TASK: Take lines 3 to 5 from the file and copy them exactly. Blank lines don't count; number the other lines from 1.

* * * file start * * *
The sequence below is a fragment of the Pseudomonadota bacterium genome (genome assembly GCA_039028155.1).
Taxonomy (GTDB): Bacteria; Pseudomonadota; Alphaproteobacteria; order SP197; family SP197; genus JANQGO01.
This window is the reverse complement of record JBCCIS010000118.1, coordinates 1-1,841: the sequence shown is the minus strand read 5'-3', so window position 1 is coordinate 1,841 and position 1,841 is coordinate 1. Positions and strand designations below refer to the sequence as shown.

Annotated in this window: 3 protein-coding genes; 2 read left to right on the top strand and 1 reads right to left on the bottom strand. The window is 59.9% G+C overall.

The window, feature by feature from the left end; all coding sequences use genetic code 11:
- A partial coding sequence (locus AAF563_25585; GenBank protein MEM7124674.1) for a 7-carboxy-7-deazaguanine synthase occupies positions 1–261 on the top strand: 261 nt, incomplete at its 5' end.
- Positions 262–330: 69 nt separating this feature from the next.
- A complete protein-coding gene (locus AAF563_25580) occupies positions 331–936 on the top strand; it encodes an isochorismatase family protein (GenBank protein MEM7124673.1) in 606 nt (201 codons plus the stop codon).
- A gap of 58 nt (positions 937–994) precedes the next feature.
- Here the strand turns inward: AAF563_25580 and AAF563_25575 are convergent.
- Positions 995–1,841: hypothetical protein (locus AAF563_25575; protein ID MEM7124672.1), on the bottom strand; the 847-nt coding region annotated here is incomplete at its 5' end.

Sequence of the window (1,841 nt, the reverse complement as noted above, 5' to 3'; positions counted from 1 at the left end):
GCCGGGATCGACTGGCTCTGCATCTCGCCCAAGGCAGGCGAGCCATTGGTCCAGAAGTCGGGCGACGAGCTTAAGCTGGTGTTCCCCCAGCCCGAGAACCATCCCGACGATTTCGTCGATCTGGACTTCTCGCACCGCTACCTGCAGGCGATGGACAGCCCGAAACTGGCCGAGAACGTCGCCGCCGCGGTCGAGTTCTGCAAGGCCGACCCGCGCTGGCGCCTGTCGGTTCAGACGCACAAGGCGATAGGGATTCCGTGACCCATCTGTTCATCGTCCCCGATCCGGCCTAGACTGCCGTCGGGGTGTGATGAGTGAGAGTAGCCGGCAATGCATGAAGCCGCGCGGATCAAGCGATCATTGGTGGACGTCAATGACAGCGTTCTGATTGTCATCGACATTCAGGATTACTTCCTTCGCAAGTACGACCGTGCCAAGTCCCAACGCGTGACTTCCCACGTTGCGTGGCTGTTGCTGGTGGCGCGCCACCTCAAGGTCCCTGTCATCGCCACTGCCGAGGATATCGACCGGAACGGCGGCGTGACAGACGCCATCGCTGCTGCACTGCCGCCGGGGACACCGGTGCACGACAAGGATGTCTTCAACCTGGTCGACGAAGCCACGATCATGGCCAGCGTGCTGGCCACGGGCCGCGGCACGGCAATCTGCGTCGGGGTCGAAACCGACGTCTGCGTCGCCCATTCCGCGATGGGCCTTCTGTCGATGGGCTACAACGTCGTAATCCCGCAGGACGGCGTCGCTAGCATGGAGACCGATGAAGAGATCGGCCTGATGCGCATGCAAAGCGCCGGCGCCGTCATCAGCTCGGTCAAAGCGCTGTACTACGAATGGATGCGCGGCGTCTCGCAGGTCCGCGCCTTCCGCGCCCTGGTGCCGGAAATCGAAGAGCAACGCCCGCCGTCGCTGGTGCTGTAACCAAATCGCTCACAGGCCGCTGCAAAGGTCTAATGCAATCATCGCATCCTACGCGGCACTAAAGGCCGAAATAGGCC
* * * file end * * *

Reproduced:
This window is the reverse complement of record JBCCIS010000118.1, coordinates 1-1,841: the sequence shown is the minus strand read 5'-3', so window position 1 is coordinate 1,841 and position 1,841 is coordinate 1. Positions and strand designations below refer to the sequence as shown.

Annotated in this window: 3 protein-coding genes; 2 read left to right on the top strand and 1 reads right to left on the bottom strand. The window is 59.9% G+C overall.

The window, feature by feature from the left end; all coding sequences use genetic code 11: